Monument to the Great Fire of London
I'm fascinated by this because I can't bring myself to climb 311 steps. I could do it if I was one of a few but it's always so crowded. I was determined to do it this time but as usual chickened out.
The Monument comprises a fluted Doric column built of Portland stone topped with a gilded urn of fire. It was designed by Christopher Wren and Robert Hooke. Its height marks its distance from the site of the shop of Thomas Farynor, the king's baker, where the Great Fire began. The top of the Monument is reached by a narrow winding staircase of 311 steps. A mesh cage was added in the mid-19th century at the top to prevent people jumping off.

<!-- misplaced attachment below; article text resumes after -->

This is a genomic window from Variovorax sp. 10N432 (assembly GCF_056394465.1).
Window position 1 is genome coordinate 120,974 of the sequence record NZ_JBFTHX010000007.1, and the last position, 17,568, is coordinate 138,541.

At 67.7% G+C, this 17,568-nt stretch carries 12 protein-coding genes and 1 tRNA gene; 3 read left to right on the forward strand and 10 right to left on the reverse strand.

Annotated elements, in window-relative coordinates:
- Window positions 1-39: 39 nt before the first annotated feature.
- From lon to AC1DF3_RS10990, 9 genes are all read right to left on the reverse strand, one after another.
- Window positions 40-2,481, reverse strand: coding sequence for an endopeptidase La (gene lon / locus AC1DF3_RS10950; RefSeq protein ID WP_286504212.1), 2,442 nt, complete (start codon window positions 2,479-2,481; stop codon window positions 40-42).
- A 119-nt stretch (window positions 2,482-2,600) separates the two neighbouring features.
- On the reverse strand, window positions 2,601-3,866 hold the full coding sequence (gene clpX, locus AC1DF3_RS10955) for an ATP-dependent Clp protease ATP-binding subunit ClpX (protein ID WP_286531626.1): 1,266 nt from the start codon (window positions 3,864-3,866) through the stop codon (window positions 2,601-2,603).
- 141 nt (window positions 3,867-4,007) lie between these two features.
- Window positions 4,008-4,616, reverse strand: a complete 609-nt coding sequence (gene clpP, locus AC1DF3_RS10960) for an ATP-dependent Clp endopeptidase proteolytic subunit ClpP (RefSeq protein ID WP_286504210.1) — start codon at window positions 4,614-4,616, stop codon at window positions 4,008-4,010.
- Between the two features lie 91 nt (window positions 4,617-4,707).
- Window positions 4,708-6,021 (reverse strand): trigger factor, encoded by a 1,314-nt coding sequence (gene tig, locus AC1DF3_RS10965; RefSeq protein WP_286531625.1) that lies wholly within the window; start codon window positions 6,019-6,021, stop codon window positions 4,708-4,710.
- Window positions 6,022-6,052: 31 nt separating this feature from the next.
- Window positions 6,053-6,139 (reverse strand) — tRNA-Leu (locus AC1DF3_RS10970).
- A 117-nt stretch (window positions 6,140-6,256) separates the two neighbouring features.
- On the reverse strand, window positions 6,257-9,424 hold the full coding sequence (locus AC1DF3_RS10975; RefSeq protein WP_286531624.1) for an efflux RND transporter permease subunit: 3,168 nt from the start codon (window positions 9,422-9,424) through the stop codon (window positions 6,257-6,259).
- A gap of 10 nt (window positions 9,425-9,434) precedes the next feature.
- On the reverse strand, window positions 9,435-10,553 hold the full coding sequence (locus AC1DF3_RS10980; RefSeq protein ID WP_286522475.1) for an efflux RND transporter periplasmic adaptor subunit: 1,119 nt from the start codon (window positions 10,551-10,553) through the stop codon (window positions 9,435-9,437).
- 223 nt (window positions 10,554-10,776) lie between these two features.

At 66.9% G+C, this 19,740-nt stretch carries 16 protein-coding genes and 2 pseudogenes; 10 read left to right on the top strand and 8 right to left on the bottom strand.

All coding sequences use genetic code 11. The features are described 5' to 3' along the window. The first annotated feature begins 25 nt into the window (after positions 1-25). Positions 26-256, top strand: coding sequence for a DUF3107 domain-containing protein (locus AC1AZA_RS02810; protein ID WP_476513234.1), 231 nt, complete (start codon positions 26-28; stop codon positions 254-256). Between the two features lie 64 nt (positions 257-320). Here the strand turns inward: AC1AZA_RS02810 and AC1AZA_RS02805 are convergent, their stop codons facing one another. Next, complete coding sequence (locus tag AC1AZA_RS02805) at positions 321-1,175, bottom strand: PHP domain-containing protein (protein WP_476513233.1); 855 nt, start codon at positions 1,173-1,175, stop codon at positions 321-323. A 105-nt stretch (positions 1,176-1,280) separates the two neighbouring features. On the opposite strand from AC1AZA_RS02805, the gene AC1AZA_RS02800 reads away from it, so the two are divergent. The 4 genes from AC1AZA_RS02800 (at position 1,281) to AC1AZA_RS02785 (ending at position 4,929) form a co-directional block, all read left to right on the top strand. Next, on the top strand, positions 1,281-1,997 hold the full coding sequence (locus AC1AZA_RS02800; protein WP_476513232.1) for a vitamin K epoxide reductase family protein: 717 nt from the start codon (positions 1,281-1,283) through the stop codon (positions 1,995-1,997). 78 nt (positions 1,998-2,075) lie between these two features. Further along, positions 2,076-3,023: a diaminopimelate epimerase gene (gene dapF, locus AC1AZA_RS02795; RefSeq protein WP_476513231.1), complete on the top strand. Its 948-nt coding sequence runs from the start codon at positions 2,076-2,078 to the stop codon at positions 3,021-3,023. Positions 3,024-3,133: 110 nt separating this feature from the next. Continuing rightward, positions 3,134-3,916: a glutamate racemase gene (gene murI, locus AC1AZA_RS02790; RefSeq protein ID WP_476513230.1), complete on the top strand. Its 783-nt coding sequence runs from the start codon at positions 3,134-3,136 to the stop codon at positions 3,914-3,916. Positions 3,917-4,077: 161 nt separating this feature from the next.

The first Rebuilding Act, passed in 1669, stipulated that "the better to preserve the memory of this dreadful visitation", a column of either brass or stone should be set up on Fish Street Hill, on or near the site of Farynor's bakery, where the fire began. Christopher Wren, as surveyor-general of the King's Works, was asked to submit a design. Wren worked with Robert Hooke on the design of the monument. It is impossible to disentangle the collaboration between Hooke and Wren, but Hooke’s drawings of possible designs for the column still exist, with Wren’s signature on them indicating his approval of the drawings rather than their authorship. It was not until 1671 that the City Council approved the design, and it was another six years before the 202 ft column was complete. Wikipedia